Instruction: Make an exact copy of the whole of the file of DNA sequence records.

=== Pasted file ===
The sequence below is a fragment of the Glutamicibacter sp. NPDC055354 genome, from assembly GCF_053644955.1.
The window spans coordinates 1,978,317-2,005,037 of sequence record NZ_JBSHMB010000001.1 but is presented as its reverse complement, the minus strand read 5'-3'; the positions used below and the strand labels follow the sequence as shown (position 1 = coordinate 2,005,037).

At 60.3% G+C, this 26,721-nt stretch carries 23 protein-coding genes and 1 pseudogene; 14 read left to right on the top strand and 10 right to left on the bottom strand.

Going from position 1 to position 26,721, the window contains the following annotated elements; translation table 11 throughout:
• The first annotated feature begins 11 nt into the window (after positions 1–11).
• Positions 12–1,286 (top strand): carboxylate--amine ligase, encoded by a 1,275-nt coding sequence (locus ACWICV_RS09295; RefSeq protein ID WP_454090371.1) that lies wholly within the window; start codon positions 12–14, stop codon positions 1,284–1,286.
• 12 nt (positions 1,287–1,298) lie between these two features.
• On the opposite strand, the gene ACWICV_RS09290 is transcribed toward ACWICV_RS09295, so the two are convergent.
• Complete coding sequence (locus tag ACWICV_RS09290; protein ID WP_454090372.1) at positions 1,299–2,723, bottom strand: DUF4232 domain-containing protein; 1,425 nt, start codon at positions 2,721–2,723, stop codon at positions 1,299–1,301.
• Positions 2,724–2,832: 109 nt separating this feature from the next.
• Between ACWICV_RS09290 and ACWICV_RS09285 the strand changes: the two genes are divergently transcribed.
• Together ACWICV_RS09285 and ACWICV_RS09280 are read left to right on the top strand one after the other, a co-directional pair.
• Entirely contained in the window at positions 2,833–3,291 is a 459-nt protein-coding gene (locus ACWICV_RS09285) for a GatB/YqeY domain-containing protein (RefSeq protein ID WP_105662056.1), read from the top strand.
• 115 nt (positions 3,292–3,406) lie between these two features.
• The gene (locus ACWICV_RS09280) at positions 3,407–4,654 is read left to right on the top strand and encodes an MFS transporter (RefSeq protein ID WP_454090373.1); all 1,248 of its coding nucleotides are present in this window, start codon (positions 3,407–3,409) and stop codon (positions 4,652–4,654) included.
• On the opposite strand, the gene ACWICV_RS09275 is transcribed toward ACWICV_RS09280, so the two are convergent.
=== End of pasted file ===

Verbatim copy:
The sequence below is a fragment of the Glutamicibacter sp. NPDC055354 genome, from assembly GCF_053644955.1.
The window spans coordinates 1,978,317-2,005,037 of sequence record NZ_JBSHMB010000001.1 but is presented as its reverse complement, the minus strand read 5'-3'; the positions used below and the strand labels follow the sequence as shown (position 1 = coordinate 2,005,037).

At 60.3% G+C, this 26,721-nt stretch carries 23 protein-coding genes and 1 pseudogene; 14 read left to right on the top strand and 10 right to left on the bottom strand.

Going from position 1 to position 26,721, the window contains the following annotated elements; translation table 11 throughout:
• The first annotated feature begins 11 nt into the window (after positions 1–11).
• Positions 12–1,286 (top strand): carboxylate--amine ligase, encoded by a 1,275-nt coding sequence (locus ACWICV_RS09295; RefSeq protein ID WP_454090371.1) that lies wholly within the window; start codon positions 12–14, stop codon positions 1,284–1,286.
• 12 nt (positions 1,287–1,298) lie between these two features.
• On the opposite strand, the gene ACWICV_RS09290 is transcribed toward ACWICV_RS09295, so the two are convergent.
• Complete coding sequence (locus tag ACWICV_RS09290; protein ID WP_454090372.1) at positions 1,299–2,723, bottom strand: DUF4232 domain-containing protein; 1,425 nt, start codon at positions 2,721–2,723, stop codon at positions 1,299–1,301.
• Positions 2,724–2,832: 109 nt separating this feature from the next.
• Between ACWICV_RS09290 and ACWICV_RS09285 the strand changes: the two genes are divergently transcribed.
• Together ACWICV_RS09285 and ACWICV_RS09280 are read left to right on the top strand one after the other, a co-directional pair.
• Entirely contained in the window at positions 2,833–3,291 is a 459-nt protein-coding gene (locus ACWICV_RS09285) for a GatB/YqeY domain-containing protein (RefSeq protein ID WP_105662056.1), read from the top strand.
• 115 nt (positions 3,292–3,406) lie between these two features.
• The gene (locus ACWICV_RS09280) at positions 3,407–4,654 is read left to right on the top strand and encodes an MFS transporter (RefSeq protein ID WP_454090373.1); all 1,248 of its coding nucleotides are present in this window, start codon (positions 3,407–3,409) and stop codon (positions 4,652–4,654) included.
• On the opposite strand, the gene ACWICV_RS09275 is transcribed toward ACWICV_RS09280, so the two are convergent.